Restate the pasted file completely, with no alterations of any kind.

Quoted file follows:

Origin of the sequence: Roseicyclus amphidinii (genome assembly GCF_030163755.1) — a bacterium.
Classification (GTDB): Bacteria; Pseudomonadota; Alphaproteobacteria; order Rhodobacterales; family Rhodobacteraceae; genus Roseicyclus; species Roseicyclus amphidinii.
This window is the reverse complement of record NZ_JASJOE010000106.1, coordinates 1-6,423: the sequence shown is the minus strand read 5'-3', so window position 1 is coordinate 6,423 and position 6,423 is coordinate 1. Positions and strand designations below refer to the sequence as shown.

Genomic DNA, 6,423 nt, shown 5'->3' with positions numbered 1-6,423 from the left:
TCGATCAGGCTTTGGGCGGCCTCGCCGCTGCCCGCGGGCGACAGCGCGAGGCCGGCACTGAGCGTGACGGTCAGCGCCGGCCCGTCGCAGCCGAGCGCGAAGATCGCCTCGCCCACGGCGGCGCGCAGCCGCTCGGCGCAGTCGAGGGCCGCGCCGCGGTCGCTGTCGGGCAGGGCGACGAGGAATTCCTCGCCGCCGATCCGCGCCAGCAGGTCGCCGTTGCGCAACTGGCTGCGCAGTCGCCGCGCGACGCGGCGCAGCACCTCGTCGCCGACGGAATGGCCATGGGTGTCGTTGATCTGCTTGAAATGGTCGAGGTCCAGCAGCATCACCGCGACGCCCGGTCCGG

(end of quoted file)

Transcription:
Origin of the sequence: Roseicyclus amphidinii (genome assembly GCF_030163755.1) — a bacterium.
Classification (GTDB): Bacteria; Pseudomonadota; Alphaproteobacteria; order Rhodobacterales; family Rhodobacteraceae; genus Roseicyclus; species Roseicyclus amphidinii.
This window is the reverse complement of record NZ_JASJOE010000106.1, coordinates 1-6,423: the sequence shown is the minus strand read 5'-3', so window position 1 is coordinate 6,423 and position 6,423 is coordinate 1. Positions and strand designations below refer to the sequence as shown.

Genomic DNA, 6,423 nt, shown 5'->3' with positions numbered 1-6,423 from the left:
TCGATCAGGCTTTGGGCGGCCTCGCCGCTGCCCGCGGGCGACAGCGCGAGGCCGGCACTGAGCGTGACGGTCAGCGCCGGCCCGTCGCAGCCGAGCGCGAAGATCGCCTCGCCCACGGCGGCGCGCAGCCGCTCGGCGCAGTCGAGGGCCGCGCCGCGGTCGCTGTCGGGCAGGGCGACGAGGAATTCCTCGCCGCCGATCCGCGCCAGCAGGTCGCCGTTGCGCAACTGGCTGCGCAGTCGCCGCGCGACGCGGCGCAGCACCTCGTCGCCGACGGAATGGCCATGGGTGTCGTTGATCTGCTTGAAATGGTCGAGGTCCAGCAGCATCACCGCGACGCCCGGTCCGG